Shalee Jethro (Dorothy Malone) helps her father run a desert stagecoach station. Five desperate outlaws arrive at the station to await a gold shipment they plan to rob, and Shalee becomes ... See full summary »
A twelve year old Joey Slade sees his father gunned down in front of him and decides that he will dedicate his life to ridding society of all outlaws. He assumes the name Jack and as an ... See full summary »
Harold D. Schuster
The friendship of three Texas Ranchers. Later their ranch was destroyed by Cotrell, of the Union army,and his band of outlaw raiders. The original title was "Distant Drums", this was a description of Civil War army deserters.
After being fired by Warren, Gabe crosses the border to see Ace Kelso and they make plans to get Warren's cattle. They waylay the Cattle Inspector and replace him with their man Regan. ... See full summary »
Carrier pilot Lieutenant Bob Bingham (Mark Stevens) is rescued at sea by a submarine after he freezes at the controls and crashes, killing his two crewmen. He returns to civilian life but ... See full summary »
The peace-loving owner of a general store, who became a town hero when he luckily killed the leader of a gang of bank robbers, is deserted by the townspeople who fear the threatened return of the vengeful bandits.
Alfred L. Werker
Cruze arrives in town and when he stands up to the three Moran brothers, he gets appointed Marshal. First the brothers kill a rancher while framing another man. But when the jailer is murdered, Cruze gets evidence the Morans did it. He tries to raise a posse to chase them down but the townsmen refuse to go. So he rides off by himself to face the three of them. Written by
Maurice VanAuken <firstname.lastname@example.org>
Opening credits: The events and characters depicted in this photoplay are fictitious. Any similarity to actual persons places or firms is purely coincidental. See more »
At the climax, after Marshal Cruze engages in a standoff with the Moran brothers, he subdues and seemingly handcuffs Hort Moran. Hort is not present with the group of criminals as they are being taken back in town for incarceration. See more »
Opening credits: The history of any frontier region . . . such as the great expanses of the new State of Texas . . . . offered many examples of the strange way in which a few men of great evil could dominate whole communities of well-meaning, but passive citizens . . .
. . . And examples, too, of men of a different breed . . . men who rode out alone for law and order, with badges on their vests and handcuffs in their pockets . . . playing a lone gun against great odds. See more »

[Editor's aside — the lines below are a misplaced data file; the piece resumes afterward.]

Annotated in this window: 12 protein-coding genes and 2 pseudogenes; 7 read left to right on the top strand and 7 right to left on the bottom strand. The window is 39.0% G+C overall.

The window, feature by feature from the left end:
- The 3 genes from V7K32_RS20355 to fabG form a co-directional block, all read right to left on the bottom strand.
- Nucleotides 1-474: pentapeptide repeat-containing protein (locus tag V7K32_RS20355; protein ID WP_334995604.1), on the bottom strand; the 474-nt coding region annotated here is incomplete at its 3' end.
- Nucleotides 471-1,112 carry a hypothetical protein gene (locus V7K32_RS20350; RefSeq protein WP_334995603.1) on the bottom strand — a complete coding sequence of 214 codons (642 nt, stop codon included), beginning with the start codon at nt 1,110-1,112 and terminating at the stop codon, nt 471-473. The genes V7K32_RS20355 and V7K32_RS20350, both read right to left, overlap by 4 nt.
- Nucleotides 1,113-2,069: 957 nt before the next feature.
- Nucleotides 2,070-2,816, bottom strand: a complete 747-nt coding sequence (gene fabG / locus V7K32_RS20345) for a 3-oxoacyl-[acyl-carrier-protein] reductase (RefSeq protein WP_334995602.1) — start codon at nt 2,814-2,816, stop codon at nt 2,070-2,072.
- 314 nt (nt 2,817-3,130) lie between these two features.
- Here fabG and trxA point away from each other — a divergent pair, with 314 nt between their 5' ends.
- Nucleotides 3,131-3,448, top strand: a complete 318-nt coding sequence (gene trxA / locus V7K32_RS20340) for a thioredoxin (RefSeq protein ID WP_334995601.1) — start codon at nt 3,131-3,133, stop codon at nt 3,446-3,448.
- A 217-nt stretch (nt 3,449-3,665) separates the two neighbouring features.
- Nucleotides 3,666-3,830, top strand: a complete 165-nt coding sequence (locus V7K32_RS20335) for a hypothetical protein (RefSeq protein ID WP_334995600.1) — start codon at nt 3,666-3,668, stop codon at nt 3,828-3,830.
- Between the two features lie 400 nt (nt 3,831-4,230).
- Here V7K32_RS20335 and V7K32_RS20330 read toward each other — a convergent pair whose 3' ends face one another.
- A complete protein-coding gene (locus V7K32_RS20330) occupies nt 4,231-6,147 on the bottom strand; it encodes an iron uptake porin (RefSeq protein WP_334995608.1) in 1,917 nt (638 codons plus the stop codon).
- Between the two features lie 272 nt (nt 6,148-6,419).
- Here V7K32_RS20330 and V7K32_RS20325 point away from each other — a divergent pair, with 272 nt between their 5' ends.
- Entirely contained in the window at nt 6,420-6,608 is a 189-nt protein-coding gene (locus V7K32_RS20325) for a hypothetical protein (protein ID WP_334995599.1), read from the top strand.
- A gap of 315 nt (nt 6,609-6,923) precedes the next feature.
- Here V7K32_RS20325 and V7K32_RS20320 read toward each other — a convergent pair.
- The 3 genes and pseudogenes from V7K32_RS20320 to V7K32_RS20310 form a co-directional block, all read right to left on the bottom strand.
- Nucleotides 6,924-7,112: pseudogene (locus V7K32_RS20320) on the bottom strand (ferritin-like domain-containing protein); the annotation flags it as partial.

One of the other reviews here summed this up very well: "routine but entertaining B-western with few surprises". It's not going to linger in the mind very long after it's over, but it's pleasant enough to watch while it lasts. It's got a clearly delineated hero and villain and entertaining supporting characters, with the expected brawls and gunfire and impressive rural scenery to take in.
The very stolid George Montgomery plays Cruze, our good guy, who makes the acquaintance of outgoing gambler Fairweather (Frank Faylen, who delivers a nuanced performance, easily the movies' best) while travelling. They arrive in the small town of Marlpine where the mayor (Fay Roope) makes note of Cruzes' fighting abilities and hires Cruze as the towns' marshal. Cruze soon has his hands full dealing with the thuggish Moran gang, a bunch of cattle rustlers led by beefy Tray Moran (Neville Brand, a good antagonist). Cruze falls for local cattle rancher Charlotte Downing (pretty Dorothy Malone) while the amiable Fairweather ends up accused of murder.
As directed by Ray Nazarro, a Western veteran whose career dated back to the silent era, "The Lone Gun" is really no great shakes but its story is easy enough to follow and reasonably enjoyable. Watching some of the actors at work is really the main attraction; also appearing are Skip Homeier as Cass, Charlottes' morally compromised but not really bad brother, Douglas Kennedy and Robert J. Wilke as members of the Moran gang, and Douglas Fowley as the sleazy bartender.
One good thing about these older movies is their often brief running times; for example, this only runs 75 minutes. They very much get to the point and don't waste time. The wrap up is quick and satisfying.
Overall, a fine diversion.
Six out of 10.
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